Intel Renames New Chips as Core i7

August 11th, 2008 at 12:00 am
 


core i7 intel nehalmen

Intel’s next generation chip is getting a new name.  Code named "Nehalmen," the new chips have been assigned a new badge number that will reduce ‘core’ branding confusion among chip afficionados and consumers alike, the first generation of processors built on Intel’s forthcoming Nehalmen architecture will be christened ‘Core i7’.

The Nehalmen technology comes after the quad core series.  The first wave of the chips will be made on the same 45nm die as the existing Penryn chips.  Of course the new chips will use the Nehlmen microarchitecture.

This will bake all four cores onto a single piece of silicon and introduces features such as an integrated memory controller with support for DDR, a slab of Level 3 cache (up to 8MB on desktops and 24MB on servers) shared among all cores, a point-to-point processor interconnect (named Intel QuickPath Interconnect) to replace the front side bus, and integrated graphics rolled into the CPU package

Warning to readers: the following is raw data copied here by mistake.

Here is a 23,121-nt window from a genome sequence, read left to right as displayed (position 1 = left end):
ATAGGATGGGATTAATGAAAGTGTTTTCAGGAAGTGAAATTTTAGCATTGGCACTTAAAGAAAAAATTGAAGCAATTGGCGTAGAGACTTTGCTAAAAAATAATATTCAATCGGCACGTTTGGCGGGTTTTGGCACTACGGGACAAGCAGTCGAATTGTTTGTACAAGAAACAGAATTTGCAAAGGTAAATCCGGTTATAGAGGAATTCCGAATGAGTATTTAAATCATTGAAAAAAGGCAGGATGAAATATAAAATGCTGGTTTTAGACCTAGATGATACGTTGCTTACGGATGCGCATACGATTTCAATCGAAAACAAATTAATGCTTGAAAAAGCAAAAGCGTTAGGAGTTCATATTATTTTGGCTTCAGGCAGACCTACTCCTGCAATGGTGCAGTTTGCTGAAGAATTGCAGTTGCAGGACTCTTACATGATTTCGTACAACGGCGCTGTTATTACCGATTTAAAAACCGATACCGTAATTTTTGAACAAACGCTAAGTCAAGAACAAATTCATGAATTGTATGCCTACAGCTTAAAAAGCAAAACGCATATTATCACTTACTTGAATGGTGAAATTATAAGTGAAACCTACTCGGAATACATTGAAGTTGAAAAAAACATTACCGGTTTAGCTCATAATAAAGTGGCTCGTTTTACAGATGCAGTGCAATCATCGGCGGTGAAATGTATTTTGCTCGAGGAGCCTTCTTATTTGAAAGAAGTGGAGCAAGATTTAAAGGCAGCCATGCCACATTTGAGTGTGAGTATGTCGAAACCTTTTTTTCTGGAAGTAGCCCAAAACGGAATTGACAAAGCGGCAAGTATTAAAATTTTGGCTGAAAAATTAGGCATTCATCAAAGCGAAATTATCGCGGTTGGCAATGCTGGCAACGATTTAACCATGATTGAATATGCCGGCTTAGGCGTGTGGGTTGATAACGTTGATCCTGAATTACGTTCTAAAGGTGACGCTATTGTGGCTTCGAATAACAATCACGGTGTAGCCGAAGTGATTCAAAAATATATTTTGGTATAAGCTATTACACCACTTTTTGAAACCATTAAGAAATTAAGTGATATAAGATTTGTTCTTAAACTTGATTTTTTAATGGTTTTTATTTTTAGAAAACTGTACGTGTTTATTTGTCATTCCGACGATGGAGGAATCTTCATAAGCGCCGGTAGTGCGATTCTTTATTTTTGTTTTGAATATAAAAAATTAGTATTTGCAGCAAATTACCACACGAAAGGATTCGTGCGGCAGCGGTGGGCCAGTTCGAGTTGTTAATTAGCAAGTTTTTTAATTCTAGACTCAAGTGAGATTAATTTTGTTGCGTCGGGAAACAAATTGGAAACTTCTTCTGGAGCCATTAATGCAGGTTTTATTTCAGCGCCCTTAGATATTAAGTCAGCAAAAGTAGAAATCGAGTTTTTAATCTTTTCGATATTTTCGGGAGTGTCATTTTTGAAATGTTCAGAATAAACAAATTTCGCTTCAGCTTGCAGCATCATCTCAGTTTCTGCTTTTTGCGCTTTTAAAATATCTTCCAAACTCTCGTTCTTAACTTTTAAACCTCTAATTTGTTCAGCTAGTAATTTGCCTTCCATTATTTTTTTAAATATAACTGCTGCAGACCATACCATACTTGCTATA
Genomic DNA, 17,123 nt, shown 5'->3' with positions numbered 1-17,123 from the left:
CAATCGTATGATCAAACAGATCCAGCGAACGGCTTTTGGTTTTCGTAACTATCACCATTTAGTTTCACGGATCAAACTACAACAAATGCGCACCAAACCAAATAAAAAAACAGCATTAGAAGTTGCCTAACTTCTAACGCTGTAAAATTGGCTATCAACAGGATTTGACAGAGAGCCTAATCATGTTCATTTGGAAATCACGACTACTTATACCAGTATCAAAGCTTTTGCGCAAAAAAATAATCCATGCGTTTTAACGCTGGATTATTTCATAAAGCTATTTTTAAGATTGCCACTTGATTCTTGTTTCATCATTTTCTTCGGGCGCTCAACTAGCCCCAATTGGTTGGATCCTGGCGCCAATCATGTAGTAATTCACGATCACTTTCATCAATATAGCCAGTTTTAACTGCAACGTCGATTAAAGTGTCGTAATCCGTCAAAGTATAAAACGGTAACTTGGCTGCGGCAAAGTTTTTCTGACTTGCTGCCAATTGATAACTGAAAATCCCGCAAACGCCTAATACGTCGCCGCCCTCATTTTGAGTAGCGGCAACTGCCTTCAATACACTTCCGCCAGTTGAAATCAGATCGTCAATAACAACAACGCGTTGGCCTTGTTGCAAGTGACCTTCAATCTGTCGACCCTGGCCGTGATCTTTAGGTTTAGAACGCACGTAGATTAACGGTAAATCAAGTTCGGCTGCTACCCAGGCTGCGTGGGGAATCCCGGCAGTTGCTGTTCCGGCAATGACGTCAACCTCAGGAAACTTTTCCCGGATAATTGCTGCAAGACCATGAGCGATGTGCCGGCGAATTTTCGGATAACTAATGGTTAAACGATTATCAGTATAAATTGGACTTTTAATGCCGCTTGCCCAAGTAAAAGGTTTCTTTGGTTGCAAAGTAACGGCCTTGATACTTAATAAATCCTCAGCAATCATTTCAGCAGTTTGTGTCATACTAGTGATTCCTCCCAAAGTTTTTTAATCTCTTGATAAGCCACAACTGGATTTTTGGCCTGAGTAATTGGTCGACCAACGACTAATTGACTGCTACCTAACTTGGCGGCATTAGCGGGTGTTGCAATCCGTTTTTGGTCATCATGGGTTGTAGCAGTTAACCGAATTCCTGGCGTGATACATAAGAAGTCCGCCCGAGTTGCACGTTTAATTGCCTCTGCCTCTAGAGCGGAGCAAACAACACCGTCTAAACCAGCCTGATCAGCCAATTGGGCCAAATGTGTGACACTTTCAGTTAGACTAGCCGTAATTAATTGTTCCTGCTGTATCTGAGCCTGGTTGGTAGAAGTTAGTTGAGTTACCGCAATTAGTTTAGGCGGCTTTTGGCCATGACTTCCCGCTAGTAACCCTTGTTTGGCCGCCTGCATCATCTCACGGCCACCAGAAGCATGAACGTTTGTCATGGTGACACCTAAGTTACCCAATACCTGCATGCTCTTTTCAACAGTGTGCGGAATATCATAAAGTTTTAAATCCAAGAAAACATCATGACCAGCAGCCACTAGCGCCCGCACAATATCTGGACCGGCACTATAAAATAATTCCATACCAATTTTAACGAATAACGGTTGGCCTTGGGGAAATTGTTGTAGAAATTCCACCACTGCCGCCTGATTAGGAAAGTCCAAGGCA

However, by the end of next year, the die’s thickness will be reduced to 32nm and will use a newe technology code named Westmere then Sandy Bridge.  Those newer microarchitectures will come after Nehalmen and is assumed to take the badge, ‘Core i8’

The Core i7 badge of course comes with a new logo, 2 in fact, most PCs will sport a high-gloss polished treatment of Intel’s traditional blue, while the Extreme Edition processors get a black version.

"The Core name is and will be our flagship PC processor brand going forward," said Sean Maloney, Intel Corporation executive vice president and general manager, Sales and Marketing Group. "Expect Intel to focus even more marketing resources around that name and the Core i7 products starting now." [Press Release

Shifting the emphasis back onto the Core brand is Intel’s answer to the unexpected complexities created by the initial shift to the Core architecture in early 2006 and subsequent spin-offs such as the Core Solo, Core Duo and Core 2 processor families, which most recently resulted in the Core 2 Duo and Core 2 Quad.

Resetting the naming clock to simple ‘Core’ will, after an expectedly bumpy branding transition at retail, make for a more logical rollout of successive chips and microarchitectures in the future.  [APCmag]